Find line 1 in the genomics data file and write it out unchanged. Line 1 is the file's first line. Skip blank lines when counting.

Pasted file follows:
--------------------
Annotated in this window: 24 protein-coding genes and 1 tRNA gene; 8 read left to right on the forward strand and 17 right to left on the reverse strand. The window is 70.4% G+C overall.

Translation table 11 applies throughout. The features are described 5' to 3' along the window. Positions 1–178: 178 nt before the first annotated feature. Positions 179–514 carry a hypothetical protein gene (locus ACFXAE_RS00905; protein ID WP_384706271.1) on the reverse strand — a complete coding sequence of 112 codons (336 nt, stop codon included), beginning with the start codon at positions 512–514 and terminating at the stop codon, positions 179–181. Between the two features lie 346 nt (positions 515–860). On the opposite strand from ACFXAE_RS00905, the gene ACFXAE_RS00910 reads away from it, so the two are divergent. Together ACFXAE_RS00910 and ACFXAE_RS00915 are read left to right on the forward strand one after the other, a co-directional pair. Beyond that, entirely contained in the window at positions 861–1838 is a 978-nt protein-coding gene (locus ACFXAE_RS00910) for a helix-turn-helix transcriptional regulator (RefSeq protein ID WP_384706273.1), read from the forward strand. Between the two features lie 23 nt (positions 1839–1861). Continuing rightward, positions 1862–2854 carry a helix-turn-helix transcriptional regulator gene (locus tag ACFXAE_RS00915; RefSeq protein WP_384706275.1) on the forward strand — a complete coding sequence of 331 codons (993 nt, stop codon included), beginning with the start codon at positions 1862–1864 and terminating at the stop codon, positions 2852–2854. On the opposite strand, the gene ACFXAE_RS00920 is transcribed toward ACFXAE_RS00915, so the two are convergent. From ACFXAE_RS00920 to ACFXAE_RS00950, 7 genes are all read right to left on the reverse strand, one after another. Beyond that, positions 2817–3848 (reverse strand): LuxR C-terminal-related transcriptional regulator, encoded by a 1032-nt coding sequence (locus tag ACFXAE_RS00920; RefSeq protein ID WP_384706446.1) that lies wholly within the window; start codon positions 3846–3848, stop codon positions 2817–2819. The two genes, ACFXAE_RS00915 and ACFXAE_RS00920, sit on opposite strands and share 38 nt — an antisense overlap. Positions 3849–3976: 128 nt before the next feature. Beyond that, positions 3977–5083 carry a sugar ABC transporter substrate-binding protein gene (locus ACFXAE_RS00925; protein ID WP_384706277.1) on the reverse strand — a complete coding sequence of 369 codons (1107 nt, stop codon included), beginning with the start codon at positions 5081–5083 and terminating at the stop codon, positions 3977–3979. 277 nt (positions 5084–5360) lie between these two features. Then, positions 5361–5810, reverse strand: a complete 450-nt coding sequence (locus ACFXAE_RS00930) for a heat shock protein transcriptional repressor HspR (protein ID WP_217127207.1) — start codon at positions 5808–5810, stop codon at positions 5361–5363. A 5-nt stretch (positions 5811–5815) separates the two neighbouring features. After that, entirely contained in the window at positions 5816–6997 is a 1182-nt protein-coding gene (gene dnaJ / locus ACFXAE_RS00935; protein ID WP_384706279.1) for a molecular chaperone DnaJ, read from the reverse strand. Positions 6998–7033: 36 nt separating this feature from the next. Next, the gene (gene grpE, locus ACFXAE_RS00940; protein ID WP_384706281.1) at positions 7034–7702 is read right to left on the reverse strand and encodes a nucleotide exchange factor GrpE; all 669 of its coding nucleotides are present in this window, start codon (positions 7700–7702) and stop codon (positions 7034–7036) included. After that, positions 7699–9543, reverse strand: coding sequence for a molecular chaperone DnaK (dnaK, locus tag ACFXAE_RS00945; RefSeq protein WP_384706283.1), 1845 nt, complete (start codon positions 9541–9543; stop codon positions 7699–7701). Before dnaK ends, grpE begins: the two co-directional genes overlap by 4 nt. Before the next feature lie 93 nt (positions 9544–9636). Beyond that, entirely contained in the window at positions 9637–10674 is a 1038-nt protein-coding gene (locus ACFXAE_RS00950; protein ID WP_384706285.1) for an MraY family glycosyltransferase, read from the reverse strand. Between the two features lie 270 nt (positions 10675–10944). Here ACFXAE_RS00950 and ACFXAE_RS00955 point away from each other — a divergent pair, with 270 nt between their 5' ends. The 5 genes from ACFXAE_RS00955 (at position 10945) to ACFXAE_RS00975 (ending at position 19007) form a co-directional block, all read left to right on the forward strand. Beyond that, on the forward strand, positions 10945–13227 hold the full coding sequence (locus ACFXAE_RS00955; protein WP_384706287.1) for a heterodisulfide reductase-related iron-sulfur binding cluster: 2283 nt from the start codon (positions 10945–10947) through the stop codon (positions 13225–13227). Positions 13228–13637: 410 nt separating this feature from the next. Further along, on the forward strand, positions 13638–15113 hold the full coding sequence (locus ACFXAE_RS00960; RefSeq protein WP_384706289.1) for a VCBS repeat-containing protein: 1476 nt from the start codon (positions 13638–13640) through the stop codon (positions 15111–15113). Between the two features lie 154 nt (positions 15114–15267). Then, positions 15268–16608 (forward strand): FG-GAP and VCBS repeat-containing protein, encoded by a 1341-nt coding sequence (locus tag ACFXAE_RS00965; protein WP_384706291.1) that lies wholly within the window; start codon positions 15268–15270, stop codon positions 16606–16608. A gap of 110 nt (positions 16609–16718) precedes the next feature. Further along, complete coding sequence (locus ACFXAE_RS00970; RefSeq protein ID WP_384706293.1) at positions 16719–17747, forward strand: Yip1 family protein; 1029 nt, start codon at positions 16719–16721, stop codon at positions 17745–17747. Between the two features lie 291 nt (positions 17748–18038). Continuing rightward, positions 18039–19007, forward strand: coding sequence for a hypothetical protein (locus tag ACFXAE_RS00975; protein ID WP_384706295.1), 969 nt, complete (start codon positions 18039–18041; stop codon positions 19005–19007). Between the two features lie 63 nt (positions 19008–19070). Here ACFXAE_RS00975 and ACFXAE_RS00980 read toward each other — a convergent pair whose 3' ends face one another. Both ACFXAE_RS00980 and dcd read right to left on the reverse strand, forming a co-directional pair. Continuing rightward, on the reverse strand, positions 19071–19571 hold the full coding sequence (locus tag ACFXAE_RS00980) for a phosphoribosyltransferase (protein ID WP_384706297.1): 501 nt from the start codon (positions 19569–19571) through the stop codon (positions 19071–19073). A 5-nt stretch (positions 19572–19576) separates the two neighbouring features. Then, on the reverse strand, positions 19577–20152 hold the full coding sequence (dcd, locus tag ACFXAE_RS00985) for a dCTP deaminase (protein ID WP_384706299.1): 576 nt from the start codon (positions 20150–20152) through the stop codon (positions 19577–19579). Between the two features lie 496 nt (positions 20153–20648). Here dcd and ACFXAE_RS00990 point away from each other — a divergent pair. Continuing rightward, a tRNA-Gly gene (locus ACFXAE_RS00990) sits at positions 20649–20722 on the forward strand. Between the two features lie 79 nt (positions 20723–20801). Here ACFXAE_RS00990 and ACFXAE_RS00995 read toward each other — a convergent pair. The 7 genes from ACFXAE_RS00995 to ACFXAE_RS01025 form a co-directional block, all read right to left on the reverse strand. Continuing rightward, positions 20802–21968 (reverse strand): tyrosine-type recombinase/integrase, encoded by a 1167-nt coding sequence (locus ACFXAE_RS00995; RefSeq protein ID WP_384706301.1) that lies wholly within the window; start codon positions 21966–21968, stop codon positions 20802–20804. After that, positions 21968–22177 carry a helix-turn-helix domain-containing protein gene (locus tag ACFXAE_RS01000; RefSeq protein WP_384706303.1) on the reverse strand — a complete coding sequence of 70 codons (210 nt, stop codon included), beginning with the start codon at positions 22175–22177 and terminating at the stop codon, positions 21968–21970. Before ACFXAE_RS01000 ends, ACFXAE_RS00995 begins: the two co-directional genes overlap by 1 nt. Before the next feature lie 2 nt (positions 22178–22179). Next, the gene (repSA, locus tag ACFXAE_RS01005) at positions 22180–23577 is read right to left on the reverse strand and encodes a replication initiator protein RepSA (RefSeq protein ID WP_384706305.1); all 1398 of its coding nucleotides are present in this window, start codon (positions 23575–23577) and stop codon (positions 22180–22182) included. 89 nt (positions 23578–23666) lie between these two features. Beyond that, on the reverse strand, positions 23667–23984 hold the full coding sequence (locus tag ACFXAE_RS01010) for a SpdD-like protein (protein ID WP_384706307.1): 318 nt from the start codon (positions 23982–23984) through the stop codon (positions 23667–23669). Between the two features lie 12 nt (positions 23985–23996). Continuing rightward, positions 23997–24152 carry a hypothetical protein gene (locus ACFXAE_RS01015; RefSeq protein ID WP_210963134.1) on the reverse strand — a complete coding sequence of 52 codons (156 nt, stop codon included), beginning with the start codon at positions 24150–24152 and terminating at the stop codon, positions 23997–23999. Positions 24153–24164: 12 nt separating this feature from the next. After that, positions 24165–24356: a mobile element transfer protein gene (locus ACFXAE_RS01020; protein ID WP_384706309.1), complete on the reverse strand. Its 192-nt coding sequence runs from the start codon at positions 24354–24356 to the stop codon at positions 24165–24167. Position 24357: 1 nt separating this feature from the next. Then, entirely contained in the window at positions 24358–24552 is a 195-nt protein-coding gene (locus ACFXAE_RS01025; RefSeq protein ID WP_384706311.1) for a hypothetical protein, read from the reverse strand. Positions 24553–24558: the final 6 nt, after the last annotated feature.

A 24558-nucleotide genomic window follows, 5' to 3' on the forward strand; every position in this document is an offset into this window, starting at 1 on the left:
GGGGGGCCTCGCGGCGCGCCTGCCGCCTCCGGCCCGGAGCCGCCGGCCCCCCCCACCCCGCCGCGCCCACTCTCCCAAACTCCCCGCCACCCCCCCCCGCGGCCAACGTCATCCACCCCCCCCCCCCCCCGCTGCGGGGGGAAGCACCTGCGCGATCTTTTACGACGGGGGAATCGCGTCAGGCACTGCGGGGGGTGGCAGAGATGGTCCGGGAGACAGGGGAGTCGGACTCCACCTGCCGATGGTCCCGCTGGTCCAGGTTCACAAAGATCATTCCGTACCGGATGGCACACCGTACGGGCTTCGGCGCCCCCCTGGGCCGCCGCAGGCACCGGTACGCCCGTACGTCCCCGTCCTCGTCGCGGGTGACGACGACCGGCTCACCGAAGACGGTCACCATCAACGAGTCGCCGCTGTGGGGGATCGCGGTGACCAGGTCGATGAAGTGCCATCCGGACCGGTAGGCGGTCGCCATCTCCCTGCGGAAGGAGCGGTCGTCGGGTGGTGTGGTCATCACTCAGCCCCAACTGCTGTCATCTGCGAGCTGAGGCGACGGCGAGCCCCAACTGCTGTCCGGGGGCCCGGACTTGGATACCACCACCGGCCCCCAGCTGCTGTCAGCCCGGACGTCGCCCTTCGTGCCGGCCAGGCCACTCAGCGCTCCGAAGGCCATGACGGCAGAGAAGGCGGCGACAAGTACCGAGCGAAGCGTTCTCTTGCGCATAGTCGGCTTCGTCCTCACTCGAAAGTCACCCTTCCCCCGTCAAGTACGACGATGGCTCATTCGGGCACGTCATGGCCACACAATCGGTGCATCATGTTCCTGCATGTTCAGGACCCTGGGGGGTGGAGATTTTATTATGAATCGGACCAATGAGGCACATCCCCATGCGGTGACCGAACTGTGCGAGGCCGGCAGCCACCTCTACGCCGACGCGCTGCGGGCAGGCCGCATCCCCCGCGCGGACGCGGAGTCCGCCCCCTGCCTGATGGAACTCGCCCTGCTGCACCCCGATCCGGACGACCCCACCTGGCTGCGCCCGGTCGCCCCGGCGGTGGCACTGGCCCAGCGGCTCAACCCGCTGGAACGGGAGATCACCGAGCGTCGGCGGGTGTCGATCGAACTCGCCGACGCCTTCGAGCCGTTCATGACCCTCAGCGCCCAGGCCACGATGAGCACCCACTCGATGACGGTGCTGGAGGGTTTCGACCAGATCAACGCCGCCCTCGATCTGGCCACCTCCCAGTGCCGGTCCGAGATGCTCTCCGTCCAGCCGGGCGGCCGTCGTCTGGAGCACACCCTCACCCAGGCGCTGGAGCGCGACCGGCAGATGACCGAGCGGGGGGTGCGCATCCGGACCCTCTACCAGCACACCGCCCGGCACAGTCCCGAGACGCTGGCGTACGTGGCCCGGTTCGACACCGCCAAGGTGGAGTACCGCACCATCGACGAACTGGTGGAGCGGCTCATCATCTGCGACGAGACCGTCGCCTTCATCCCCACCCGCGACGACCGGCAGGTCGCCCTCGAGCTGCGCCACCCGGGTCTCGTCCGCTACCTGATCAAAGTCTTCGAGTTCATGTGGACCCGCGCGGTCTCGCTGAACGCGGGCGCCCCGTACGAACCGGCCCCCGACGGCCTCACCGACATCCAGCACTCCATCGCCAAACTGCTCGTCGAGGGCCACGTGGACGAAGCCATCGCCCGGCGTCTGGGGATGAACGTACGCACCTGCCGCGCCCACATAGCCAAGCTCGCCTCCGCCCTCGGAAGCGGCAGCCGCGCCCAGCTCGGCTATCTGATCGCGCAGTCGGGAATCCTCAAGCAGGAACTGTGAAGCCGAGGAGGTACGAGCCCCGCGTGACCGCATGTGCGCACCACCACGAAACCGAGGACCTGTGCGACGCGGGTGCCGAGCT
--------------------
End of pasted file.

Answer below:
Annotated in this window: 24 protein-coding genes and 1 tRNA gene; 8 read left to right on the forward strand and 17 right to left on the reverse strand. The window is 70.4% G+C overall.